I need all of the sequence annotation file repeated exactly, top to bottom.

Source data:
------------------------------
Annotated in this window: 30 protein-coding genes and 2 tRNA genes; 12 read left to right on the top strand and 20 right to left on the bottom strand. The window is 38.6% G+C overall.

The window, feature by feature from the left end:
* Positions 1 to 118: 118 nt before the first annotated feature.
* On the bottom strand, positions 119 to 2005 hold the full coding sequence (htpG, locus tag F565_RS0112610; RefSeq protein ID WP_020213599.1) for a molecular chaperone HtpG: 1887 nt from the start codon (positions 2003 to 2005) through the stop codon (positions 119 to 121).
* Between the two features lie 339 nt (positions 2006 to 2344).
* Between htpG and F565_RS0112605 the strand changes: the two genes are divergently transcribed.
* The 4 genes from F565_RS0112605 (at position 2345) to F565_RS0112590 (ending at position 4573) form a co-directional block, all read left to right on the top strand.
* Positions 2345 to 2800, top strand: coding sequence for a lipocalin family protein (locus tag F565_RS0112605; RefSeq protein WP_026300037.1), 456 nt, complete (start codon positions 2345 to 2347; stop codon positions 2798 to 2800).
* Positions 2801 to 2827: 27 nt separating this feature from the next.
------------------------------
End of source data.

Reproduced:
Annotated in this window: 30 protein-coding genes and 2 tRNA genes; 12 read left to right on the top strand and 20 right to left on the bottom strand. The window is 38.6% G+C overall.

The window, feature by feature from the left end:
* Positions 1 to 118: 118 nt before the first annotated feature.
* On the bottom strand, positions 119 to 2005 hold the full coding sequence (htpG, locus tag F565_RS0112610; RefSeq protein ID WP_020213599.1) for a molecular chaperone HtpG: 1887 nt from the start codon (positions 2003 to 2005) through the stop codon (positions 119 to 121).
* Between the two features lie 339 nt (positions 2006 to 2344).
* Between htpG and F565_RS0112605 the strand changes: the two genes are divergently transcribed.
* The 4 genes from F565_RS0112605 (at position 2345) to F565_RS0112590 (ending at position 4573) form a co-directional block, all read left to right on the top strand.
* Positions 2345 to 2800, top strand: coding sequence for a lipocalin family protein (locus tag F565_RS0112605; RefSeq protein WP_026300037.1), 456 nt, complete (start codon positions 2345 to 2347; stop codon positions 2798 to 2800).
* Positions 2801 to 2827: 27 nt separating this feature from the next.